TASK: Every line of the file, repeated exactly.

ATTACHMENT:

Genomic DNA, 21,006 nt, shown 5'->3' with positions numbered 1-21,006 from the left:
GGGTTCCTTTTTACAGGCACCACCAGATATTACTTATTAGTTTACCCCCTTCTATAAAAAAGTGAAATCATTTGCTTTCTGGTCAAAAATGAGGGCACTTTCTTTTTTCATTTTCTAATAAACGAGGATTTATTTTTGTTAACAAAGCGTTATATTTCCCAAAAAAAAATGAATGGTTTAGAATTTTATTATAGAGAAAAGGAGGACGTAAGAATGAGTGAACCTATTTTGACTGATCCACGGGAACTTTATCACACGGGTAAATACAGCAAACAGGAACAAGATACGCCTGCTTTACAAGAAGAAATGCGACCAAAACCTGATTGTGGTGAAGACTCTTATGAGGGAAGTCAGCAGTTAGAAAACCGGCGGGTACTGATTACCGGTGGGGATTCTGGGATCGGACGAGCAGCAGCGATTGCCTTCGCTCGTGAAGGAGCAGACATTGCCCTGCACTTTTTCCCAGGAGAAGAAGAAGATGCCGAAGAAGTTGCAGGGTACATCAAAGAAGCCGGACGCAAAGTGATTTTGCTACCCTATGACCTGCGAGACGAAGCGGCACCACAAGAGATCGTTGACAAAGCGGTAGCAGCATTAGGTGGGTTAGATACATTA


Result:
Genomic DNA, 21,006 nt, shown 5'->3' with positions numbered 1-21,006 from the left:
GGGTTCCTTTTTACAGGCACCACCAGATATTACTTATTAGTTTACCCCCTTCTATAAAAAAGTGAAATCATTTGCTTTCTGGTCAAAAATGAGGGCACTTTCTTTTTTCATTTTCTAATAAACGAGGATTTATTTTTGTTAACAAAGCGTTATATTTCCCAAAAAAAAATGAATGGTTTAGAATTTTATTATAGAGAAAAGGAGGACGTAAGAATGAGTGAACCTATTTTGACTGATCCACGGGAACTTTATCACACGGGTAAATACAGCAAACAGGAACAAGATACGCCTGCTTTACAAGAAGAAATGCGACCAAAACCTGATTGTGGTGAAGACTCTTATGAGGGAAGTCAGCAGTTAGAAAACCGGCGGGTACTGATTACCGGTGGGGATTCTGGGATCGGACGAGCAGCAGCGATTGCCTTCGCTCGTGAAGGAGCAGACATTGCCCTGCACTTTTTCCCAGGAGAAGAAGAAGATGCCGAAGAAGTTGCAGGGTACATCAAAGAAGCCGGACGCAAAGTGATTTTGCTACCCTATGACCTGCGAGACGAAGCGGCACCACAAGAGATCGTTGACAAAGCGGTAGCAGCATTAGGTGGGTTAGATACATTA